Terminating the employment of a team member is a challenging task that every employer is bound to face at some point. Many will agree that having the right, as well as the sound justification, to perform this action does not make it less difficult.
However, despite the discomfort you feel from even simply thinking about it, firing an employee is sometimes necessary. As the chief and leader of the company, it is your responsibility to ensure that the best interest of the organization and all those working in it are secure. With that said, termination is often the best direction for the company to take, so the whole organization can move forward towards success.
To help you accomplish the task, here are five steps you need to take before proceeding with an employee’s termination:
Step #1: Conduct a performance intervention
The most common reason why you need to let go of an employee is their observed poor performance at work. This means that before you consider hiring someone else to do the job, you must first conduct a performance improvement plan which states the problem areas and provide specific goals for the employee in question.
Developing an improvement program specifically tailored to the employee gives them a chance to correct the problem. It also allows you to evaluate whether there is still an opportunity for them to offer something significant to the company.
These interventions may come in the form of verbal coaching, especially if the problem is related to the employee’s behavior, such as lack of communication, tardiness, absenteeism, and others.
Step #2: Send written counseling
If you find yourself dissatisfied with how the employee performed even after the intervention, it is time to send them written counseling. While this is somewhat similar to the first step, written counseling shows the employee how seriously you are considering hiring someone else to do their job. As such, it should include details of what needs to be improved and how it can be accomplished.
The key difference between written counseling and verbal coaching is that the former serves as official documentation of the issue. It can be used as evidence that can be referred to during termination in the event that there is no immediate, noticeable, and sustained improvement since the employee in question received counseling.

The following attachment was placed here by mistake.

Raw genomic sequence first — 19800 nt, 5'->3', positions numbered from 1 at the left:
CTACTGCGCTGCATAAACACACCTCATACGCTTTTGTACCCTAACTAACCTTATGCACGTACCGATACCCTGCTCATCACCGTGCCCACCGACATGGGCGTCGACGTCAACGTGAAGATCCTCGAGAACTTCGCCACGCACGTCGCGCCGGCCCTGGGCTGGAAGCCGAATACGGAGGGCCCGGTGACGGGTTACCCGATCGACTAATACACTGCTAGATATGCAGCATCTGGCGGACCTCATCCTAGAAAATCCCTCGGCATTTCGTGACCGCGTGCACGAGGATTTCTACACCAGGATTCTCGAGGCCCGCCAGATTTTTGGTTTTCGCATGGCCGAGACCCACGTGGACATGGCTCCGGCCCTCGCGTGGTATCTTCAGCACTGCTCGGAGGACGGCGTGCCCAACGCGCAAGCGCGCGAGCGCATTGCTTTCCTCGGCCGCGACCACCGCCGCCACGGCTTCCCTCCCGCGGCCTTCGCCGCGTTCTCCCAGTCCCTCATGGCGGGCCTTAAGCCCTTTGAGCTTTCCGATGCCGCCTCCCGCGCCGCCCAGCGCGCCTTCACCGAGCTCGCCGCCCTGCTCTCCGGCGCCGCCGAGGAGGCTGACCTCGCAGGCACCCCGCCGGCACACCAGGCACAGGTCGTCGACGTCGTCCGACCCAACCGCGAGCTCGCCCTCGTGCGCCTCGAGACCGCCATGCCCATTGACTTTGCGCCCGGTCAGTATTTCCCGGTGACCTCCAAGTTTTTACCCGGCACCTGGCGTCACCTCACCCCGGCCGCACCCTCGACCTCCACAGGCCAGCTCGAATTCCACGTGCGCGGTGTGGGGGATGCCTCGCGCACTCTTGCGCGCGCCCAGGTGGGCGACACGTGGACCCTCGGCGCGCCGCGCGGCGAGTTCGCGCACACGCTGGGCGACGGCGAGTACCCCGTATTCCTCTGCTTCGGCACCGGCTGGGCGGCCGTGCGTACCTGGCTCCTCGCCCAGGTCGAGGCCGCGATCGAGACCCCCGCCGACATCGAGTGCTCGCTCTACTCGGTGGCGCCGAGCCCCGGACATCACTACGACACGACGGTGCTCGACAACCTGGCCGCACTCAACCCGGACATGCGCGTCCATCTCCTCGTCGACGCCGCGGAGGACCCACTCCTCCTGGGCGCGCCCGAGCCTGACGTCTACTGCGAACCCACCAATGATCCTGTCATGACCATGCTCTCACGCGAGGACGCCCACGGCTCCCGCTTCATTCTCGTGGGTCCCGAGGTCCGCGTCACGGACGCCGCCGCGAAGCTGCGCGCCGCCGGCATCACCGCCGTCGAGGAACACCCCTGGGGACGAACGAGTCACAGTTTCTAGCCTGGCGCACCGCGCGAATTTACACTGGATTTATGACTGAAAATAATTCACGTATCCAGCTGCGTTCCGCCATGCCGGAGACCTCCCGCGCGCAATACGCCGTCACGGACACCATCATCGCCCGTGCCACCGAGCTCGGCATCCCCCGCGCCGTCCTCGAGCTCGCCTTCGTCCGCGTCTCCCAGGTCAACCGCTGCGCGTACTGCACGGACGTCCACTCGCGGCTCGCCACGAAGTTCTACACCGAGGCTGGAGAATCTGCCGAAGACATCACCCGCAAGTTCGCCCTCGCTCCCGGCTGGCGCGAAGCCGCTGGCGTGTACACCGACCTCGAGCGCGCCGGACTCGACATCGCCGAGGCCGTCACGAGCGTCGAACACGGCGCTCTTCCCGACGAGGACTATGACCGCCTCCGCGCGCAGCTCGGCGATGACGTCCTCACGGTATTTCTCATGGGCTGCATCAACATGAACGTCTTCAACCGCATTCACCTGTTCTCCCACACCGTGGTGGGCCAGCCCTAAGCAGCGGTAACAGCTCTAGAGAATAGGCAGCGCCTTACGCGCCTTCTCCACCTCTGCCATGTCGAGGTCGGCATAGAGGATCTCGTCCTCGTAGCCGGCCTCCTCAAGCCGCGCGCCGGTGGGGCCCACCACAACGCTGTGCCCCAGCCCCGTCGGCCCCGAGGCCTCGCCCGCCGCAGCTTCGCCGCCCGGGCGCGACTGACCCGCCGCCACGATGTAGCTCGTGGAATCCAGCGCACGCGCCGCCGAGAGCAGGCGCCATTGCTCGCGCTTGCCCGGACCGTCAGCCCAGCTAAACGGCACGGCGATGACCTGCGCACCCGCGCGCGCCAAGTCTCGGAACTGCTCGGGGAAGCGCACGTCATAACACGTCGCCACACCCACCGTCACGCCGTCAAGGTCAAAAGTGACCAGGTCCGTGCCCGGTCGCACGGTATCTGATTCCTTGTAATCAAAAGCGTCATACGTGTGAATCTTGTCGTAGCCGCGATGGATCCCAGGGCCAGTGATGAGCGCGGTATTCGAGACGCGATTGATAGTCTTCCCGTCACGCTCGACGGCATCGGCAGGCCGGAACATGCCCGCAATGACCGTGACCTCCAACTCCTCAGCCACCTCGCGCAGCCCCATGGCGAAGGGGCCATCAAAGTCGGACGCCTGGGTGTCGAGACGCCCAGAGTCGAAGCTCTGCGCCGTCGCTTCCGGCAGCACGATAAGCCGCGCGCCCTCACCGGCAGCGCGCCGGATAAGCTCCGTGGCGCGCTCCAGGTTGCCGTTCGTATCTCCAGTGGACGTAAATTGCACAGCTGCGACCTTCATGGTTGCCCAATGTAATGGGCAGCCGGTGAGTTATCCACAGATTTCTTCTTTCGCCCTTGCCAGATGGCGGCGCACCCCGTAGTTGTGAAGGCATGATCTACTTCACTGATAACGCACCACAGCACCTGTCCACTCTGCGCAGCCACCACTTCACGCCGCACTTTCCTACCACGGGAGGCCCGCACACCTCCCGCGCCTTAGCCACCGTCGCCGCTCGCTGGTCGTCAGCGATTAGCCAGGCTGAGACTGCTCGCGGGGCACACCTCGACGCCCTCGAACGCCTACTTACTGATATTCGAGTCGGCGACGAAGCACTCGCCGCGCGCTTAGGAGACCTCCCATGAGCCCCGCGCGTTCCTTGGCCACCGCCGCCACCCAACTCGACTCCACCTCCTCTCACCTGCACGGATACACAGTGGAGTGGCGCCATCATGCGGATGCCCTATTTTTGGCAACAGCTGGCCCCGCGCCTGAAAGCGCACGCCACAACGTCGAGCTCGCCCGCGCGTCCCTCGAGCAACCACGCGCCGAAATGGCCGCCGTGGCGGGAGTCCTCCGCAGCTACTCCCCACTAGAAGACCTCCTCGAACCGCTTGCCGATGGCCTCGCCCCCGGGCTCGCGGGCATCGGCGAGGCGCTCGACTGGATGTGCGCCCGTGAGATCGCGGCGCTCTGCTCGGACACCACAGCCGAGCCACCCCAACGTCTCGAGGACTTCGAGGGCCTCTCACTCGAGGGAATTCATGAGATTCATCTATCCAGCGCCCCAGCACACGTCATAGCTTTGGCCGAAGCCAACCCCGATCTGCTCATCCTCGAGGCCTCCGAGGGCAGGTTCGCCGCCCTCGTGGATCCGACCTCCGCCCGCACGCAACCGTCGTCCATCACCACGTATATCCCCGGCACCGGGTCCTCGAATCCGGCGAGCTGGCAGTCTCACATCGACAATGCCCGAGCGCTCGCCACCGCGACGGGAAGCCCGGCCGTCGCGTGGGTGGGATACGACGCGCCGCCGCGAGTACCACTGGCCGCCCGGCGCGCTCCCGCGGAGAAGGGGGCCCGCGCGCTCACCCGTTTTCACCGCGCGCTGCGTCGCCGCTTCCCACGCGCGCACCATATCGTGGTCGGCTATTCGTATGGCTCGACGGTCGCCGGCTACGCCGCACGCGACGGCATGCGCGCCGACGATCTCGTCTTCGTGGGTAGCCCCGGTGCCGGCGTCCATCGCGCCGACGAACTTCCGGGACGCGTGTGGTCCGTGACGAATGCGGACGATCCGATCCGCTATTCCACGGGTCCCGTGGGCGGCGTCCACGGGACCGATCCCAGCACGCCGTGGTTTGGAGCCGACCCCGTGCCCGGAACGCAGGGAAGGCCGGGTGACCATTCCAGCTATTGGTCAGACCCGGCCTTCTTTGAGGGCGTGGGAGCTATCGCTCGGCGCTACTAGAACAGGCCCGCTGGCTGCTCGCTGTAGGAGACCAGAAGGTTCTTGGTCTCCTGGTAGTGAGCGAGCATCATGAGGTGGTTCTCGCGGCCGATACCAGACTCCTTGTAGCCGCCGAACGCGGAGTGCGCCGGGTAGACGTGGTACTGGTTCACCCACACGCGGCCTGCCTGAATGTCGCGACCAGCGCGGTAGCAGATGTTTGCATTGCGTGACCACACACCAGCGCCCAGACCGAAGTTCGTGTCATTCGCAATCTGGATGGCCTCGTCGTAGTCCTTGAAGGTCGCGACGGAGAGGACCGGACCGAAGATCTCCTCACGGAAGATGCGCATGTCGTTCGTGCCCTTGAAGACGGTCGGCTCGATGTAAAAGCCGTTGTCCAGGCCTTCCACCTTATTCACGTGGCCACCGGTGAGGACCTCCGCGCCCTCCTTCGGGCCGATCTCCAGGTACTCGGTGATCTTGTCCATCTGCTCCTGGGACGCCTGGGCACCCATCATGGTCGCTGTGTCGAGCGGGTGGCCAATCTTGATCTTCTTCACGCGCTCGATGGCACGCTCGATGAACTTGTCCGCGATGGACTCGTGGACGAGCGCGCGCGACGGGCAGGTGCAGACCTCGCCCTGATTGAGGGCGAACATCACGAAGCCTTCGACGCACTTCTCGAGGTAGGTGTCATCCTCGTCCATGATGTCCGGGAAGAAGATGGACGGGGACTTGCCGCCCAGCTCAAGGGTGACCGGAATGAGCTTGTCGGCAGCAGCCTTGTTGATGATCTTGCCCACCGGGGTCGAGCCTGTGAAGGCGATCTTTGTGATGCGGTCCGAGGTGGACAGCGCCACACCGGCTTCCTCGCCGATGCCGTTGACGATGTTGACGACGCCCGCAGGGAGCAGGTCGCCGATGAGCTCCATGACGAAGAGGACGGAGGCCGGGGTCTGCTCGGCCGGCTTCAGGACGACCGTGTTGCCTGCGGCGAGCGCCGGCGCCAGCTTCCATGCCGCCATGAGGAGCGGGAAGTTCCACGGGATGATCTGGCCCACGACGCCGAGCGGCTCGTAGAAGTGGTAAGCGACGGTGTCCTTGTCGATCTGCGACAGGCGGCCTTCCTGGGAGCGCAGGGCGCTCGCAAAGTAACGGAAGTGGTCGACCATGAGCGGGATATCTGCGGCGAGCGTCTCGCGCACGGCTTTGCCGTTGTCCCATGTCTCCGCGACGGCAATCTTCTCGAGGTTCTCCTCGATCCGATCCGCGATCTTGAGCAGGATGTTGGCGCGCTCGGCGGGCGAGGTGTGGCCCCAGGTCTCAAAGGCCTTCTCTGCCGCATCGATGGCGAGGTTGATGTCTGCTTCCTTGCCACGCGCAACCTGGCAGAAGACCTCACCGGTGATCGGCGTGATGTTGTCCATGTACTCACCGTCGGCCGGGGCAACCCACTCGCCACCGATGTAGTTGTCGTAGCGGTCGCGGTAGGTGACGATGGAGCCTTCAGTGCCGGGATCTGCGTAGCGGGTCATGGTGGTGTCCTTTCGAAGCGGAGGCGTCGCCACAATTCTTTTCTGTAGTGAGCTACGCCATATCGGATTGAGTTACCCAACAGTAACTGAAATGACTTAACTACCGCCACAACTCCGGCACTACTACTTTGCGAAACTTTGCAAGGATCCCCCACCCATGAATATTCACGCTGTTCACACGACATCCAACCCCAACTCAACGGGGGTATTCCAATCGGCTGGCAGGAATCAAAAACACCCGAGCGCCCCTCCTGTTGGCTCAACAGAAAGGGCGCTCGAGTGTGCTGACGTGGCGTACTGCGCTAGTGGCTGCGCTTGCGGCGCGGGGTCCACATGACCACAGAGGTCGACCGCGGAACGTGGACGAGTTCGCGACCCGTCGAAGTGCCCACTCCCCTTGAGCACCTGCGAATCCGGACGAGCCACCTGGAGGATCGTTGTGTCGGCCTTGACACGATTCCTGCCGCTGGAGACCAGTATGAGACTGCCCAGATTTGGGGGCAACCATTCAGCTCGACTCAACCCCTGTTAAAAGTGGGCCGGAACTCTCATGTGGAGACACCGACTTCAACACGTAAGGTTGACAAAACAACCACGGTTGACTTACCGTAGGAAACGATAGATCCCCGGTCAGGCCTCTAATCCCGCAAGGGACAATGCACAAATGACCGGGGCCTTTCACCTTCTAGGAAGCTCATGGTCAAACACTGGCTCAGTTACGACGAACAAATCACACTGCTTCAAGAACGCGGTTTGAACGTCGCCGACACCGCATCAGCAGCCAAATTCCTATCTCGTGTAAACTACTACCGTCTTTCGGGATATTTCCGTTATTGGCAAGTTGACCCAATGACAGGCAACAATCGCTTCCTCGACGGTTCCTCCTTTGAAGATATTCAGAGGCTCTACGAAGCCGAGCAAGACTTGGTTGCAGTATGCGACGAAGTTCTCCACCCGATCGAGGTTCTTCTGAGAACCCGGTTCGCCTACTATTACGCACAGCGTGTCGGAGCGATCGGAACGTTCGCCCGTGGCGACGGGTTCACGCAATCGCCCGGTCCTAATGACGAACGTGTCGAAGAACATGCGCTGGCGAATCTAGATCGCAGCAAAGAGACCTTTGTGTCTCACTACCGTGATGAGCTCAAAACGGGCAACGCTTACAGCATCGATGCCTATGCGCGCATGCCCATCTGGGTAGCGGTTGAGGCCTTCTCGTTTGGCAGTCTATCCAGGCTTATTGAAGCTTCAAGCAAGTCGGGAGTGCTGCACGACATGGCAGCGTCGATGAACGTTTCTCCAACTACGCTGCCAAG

If you’re still unsure how to go about in doing this, it’s best to seek guidance from a legal expert who specializes in labor matters.
Step #3: Let the appropriate departments know
If you have made up your mind to let the person go because of the lack of sufficient improvement on their part, even after you provided verbal and written notice and help, it is time to inform two important departments: human resources or HR and legal.
Consulting these teams will help you make sure that the reasons why you’re firing an employee are justifiable grounds based on the company’s policy. Both departments should then offer you help with the best ways to proceed with the termination. HR should also be able to calculate his or her final compensation.
Step #4: Schedule a face-to-face meeting with the employee
The next thing you need to take care of is the face-to-face meeting with the employee you intend to fire. The meeting should be set on a date that is as close to the time the invitation was sent as possible. It is also ideal not to lay down the details of what would be discussed until the meeting itself has commenced.
Step #5: Lay it down swiftly, but explain your reasons
During the meeting, make sure to be straightforward with how you tell the person that they are losing their job. Let it sink in before continuing.
Explain how you came up with the decision. Make sure to give them an overview of their performance before and after the verbal and written counseling. Let them know that there were steps taken that were indications that this was going to happen.
A Final Word
Aside from abiding by employment policies as stated in the work contract and dictated by state laws, another important thing employers should never forget when firing an employee is to show compassion. Remember that you are letting a person know that they will no longer have a job, which is often difficult to take in. Let the person know that the task needs to be done for the good of the company and for their own best interest as well.
Sharon Danso-Missah is the Head of Marketing at Al Tamimi & Company, the largest law firm in the Middle East, with 17 offices across nine countries. Established in 1989, they are a full-service commercial firm combining knowledge, experience, and expertise to ensure all clients have access to the best legal solutions that are commercially sound and cost-effective.